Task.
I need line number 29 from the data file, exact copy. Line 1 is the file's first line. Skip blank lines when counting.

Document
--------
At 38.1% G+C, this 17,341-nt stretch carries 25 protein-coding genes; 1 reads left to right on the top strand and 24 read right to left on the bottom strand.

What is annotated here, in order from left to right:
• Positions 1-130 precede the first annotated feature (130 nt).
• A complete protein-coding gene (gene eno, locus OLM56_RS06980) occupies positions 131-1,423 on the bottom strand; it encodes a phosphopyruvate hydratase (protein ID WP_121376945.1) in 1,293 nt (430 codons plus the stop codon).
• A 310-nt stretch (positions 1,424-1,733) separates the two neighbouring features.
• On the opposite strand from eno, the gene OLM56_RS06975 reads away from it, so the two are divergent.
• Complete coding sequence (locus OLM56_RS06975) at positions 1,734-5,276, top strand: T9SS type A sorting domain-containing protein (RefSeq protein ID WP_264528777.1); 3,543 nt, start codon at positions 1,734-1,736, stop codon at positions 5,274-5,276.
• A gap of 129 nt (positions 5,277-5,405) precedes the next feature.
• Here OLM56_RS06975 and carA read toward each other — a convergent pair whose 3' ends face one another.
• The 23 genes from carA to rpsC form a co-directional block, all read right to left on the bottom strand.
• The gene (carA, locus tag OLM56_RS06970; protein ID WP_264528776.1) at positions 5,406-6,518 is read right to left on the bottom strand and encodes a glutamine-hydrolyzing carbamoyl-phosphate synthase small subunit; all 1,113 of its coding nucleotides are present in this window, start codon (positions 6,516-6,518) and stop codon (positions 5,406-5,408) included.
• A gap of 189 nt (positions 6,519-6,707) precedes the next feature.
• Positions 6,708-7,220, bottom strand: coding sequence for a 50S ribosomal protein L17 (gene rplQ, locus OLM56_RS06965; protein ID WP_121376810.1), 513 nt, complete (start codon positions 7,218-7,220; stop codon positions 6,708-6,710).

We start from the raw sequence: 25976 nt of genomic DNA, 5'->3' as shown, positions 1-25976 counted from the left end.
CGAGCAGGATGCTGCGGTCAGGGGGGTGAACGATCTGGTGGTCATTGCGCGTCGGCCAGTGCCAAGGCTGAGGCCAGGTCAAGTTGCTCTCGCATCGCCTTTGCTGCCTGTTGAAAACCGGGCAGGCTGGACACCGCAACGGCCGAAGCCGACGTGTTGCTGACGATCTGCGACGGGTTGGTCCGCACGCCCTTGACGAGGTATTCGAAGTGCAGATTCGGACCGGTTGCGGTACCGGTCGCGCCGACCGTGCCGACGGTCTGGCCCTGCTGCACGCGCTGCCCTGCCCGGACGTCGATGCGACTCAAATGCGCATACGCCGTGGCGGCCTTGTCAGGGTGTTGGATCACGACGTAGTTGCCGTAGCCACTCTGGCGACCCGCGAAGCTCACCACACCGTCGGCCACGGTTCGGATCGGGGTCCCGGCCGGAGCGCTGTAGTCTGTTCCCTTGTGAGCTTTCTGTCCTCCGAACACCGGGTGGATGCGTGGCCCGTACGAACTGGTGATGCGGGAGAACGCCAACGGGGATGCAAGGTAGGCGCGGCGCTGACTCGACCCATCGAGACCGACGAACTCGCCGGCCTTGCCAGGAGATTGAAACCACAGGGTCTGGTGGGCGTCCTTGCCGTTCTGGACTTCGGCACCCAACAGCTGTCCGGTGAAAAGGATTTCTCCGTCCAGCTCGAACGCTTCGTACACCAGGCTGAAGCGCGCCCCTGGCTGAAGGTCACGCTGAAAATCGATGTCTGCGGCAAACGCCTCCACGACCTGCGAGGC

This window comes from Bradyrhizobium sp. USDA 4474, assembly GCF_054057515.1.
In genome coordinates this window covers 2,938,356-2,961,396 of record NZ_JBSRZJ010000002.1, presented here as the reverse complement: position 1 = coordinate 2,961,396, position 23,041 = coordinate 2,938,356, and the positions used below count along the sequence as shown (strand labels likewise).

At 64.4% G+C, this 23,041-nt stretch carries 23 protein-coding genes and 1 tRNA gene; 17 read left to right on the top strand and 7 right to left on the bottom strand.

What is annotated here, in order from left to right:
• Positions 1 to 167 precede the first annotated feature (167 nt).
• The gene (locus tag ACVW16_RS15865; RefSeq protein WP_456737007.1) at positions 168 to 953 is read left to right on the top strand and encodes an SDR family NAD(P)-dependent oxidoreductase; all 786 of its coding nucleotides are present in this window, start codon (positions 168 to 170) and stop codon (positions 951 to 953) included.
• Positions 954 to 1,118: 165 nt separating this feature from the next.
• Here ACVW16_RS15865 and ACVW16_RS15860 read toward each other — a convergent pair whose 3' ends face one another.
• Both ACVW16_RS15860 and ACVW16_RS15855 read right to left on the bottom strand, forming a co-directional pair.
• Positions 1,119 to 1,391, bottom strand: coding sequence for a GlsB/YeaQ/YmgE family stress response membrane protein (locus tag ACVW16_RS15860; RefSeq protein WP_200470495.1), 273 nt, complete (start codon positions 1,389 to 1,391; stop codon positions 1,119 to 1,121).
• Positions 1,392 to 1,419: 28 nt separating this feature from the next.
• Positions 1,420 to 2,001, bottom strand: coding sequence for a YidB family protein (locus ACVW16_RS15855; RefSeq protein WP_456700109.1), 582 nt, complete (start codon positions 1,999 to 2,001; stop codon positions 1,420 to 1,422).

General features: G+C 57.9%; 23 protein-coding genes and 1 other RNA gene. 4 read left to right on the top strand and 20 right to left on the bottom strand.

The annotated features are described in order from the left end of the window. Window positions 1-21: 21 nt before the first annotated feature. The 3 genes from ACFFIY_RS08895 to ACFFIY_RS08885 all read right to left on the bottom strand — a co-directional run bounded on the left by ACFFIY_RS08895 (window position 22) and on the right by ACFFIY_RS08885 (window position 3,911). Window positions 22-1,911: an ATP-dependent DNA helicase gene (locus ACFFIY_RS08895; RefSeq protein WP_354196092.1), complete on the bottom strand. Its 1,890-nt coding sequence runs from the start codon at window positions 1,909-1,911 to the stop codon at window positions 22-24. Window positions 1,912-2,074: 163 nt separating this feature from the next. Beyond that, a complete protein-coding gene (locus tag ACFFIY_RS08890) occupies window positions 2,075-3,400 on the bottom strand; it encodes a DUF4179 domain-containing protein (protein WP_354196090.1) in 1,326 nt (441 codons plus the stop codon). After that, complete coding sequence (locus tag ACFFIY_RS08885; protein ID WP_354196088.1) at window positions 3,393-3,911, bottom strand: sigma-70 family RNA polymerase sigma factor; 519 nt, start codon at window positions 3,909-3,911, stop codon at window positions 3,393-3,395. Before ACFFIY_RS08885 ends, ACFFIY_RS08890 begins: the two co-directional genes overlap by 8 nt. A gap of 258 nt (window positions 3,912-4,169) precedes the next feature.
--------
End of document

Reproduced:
The annotated features are described in order from the left end of the window. Window positions 1-21: 21 nt before the first annotated feature. The 3 genes from ACFFIY_RS08895 to ACFFIY_RS08885 all read right to left on the bottom strand — a co-directional run bounded on the left by ACFFIY_RS08895 (window position 22) and on the right by ACFFIY_RS08885 (window position 3,911). Window positions 22-1,911: an ATP-dependent DNA helicase gene (locus ACFFIY_RS08895; RefSeq protein WP_354196092.1), complete on the bottom strand. Its 1,890-nt coding sequence runs from the start codon at window positions 1,909-1,911 to the stop codon at window positions 22-24. Window positions 1,912-2,074: 163 nt separating this feature from the next. Beyond that, a complete protein-coding gene (locus tag ACFFIY_RS08890) occupies window positions 2,075-3,400 on the bottom strand; it encodes a DUF4179 domain-containing protein (protein WP_354196090.1) in 1,326 nt (441 codons plus the stop codon). After that, complete coding sequence (locus tag ACFFIY_RS08885; protein ID WP_354196088.1) at window positions 3,393-3,911, bottom strand: sigma-70 family RNA polymerase sigma factor; 519 nt, start codon at window positions 3,909-3,911, stop codon at window positions 3,393-3,395. Before ACFFIY_RS08885 ends, ACFFIY_RS08890 begins: the two co-directional genes overlap by 8 nt. A gap of 258 nt (window positions 3,912-4,169) precedes the next feature.